The largest area of a rectangle that can be inscribed between the witch and its asymptote is , for a rectangle whose height is the radius of the defining circle and whose width is twice the diameter of the circle.[5]


The curve was studied by Pierre de Fermat in his 1659 treatise on quadrature. In it, Fermat computes the area under the curve and (without details) claims that the same method extends as well to the cissoid of Diocles. Fermat writes that the curve was suggested to him "ab erudito geometra" [by a learned geometer].[11] Paradís, Pla & Viader (2008) hypothesize that the geometer who suggested this curve to Fermat might have been Antoine de Laloubère.[12]

The construction given above for this curve was found by Grandi (1718); the same construction was also found earlier by Isaac Newton, but only published posthumously later, in 1779.[13] Grandi (1718) also suggested the name versiera (in Italian) or versoria (in Latin) for the curve. The Latin term is also used for a sheet, the rope which turns the sail, but Grandi may have instead intended merely to refer to the versine function that appeared in his construction.[5][13][14][15]

In 1748, Maria Gaetana Agnesi published Instituzioni analitiche ad uso della gioventù italiana, an early textbook on calculus. In it, after first considering two other curves, she includes a study of this curve. She defines the curve geometrically as the locus of points satisfying a certain proportion, determines its algebraic equation, and finds its vertex, asymptotic line, and inflection points.[16]


Maria Gaetana Agnesi named the curve according to Grandi, versiera.[14][16] Coincidentally, the contemporary Italian word avversiera or versiera, derived from Latin adversarius, a nickname for Devil, "Adversary of God", was synonymous with "witch".[17] Because of this, Cambridge professor John Colson mistranslated the name of the curve as "witch".[18] Different modern works about Agnesi and about the curve suggest slightly different guesses how exactly this mistranslation happened.[19][20] Struik mentions that:[16]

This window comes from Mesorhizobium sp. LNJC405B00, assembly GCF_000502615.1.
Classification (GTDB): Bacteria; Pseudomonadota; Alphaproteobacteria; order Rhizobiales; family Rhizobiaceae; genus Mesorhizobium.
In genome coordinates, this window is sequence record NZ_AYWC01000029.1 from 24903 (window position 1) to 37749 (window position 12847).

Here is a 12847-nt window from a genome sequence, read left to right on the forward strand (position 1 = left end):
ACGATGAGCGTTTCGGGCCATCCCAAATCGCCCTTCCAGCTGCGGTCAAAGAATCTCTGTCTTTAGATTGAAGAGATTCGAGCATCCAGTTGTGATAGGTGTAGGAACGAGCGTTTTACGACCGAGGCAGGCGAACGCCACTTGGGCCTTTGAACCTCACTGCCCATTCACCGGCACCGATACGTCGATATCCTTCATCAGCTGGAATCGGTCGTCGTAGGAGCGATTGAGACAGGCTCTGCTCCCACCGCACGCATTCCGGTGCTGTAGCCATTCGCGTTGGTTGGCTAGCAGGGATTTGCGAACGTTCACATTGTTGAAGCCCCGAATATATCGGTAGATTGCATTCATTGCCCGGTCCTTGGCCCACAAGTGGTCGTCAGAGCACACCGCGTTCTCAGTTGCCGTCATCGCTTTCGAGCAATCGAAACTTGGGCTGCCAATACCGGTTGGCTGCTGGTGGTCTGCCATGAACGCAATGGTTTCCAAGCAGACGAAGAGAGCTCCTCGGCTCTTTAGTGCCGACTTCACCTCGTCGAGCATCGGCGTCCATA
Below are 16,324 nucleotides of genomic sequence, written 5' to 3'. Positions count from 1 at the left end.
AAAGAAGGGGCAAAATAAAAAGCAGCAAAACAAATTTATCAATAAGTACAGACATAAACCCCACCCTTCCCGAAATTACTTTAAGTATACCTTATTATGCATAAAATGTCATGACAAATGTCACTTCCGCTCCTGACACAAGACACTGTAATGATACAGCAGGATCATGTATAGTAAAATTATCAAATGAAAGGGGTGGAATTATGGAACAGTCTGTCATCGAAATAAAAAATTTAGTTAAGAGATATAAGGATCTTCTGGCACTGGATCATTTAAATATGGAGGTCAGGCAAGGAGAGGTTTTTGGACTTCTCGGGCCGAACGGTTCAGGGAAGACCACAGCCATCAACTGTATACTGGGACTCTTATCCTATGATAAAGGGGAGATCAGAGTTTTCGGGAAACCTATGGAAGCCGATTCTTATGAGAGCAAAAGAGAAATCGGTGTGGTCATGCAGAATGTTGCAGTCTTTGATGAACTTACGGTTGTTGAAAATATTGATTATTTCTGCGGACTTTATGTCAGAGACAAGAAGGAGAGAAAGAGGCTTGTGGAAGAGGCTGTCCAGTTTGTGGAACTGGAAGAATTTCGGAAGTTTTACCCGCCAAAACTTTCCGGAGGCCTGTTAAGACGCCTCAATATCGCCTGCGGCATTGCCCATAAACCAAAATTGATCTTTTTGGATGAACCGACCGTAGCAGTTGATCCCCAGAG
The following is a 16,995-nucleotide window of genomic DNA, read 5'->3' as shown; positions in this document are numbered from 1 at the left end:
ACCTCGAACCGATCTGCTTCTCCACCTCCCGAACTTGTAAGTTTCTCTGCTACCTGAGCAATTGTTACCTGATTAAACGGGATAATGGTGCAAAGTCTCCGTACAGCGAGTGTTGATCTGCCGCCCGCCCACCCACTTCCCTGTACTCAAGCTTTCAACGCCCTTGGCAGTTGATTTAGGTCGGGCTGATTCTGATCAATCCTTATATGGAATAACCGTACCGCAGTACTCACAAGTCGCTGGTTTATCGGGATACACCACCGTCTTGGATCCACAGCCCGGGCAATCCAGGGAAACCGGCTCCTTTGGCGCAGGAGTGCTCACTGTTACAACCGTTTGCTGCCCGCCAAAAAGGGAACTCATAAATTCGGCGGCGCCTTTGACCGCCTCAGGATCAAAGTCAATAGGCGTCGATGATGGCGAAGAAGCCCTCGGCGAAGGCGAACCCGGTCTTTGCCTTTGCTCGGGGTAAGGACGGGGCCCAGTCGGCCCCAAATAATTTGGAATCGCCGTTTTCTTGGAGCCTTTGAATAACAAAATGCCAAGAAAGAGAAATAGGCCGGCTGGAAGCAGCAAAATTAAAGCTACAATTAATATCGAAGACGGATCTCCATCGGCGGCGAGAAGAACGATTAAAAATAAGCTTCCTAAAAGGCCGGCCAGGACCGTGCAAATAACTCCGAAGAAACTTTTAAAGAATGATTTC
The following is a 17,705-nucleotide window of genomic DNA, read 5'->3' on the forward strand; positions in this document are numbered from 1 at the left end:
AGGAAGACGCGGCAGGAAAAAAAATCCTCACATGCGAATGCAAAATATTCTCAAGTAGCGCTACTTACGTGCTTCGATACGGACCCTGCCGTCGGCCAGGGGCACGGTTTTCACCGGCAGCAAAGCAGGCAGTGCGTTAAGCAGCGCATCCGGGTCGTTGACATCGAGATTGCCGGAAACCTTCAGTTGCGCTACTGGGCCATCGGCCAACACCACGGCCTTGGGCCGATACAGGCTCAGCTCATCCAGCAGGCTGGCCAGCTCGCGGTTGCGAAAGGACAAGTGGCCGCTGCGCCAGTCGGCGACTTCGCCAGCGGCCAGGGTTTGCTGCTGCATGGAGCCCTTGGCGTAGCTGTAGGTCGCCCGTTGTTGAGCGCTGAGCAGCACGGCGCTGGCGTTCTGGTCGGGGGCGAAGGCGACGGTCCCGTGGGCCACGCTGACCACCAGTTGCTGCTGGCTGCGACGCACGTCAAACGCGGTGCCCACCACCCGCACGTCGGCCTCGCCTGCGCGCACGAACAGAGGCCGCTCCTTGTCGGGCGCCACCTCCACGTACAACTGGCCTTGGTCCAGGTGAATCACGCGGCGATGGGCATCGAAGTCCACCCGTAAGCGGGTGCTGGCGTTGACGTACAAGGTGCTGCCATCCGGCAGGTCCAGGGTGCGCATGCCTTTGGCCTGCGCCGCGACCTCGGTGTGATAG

The word [versiera] is derived from Latin vertere, to turn, but is also an abbreviation of Italian avversiera, female devil. Some wit in England once translated it 'witch', and the silly pun is still lovingly preserved in most of our textbooks in English language. ... The curve had already appeared in the writings of Fermat (Oeuvres, I, 279–280; III, 233–234) and of others; the name versiera is from Guido Grandi (Quadratura circuli et hyperbolae, Pisa, 1703). The curve is type 63 in Newton's classification. ... The first to use the term 'witch' in this sense may have been B. Williamson, Integral calculus, 7 (1875), 173;[21] see Oxford English Dictionary.

On the other hand, Stephen Stigler suggests that Grandi himself "may have been indulging in a play on words", a double pun connecting the devil to the versine and the sine function to the shape of the female breast (both of which can be written as "seno" in Italian).[13]


A scaled version of the curve is the probability density function of the Cauchy distribution. This is the probability distribution on the random variable determined by the following random experiment: for a fixed point above the -axis, choose uniformly at random a line through , and let be the coordinate of the point where this random line crosses the axis. The Cauchy distribution has a peaked distribution visually resembling the normal distribution, but its heavy tails prevent it from having an expected value by the usual definitions, despite its symmetry. In terms of the witch itself, this means that the -coordinate of the centroid of the region between the curve and its asymptotic line is not well-defined, despite this region's symmetry and finite area.[13][22]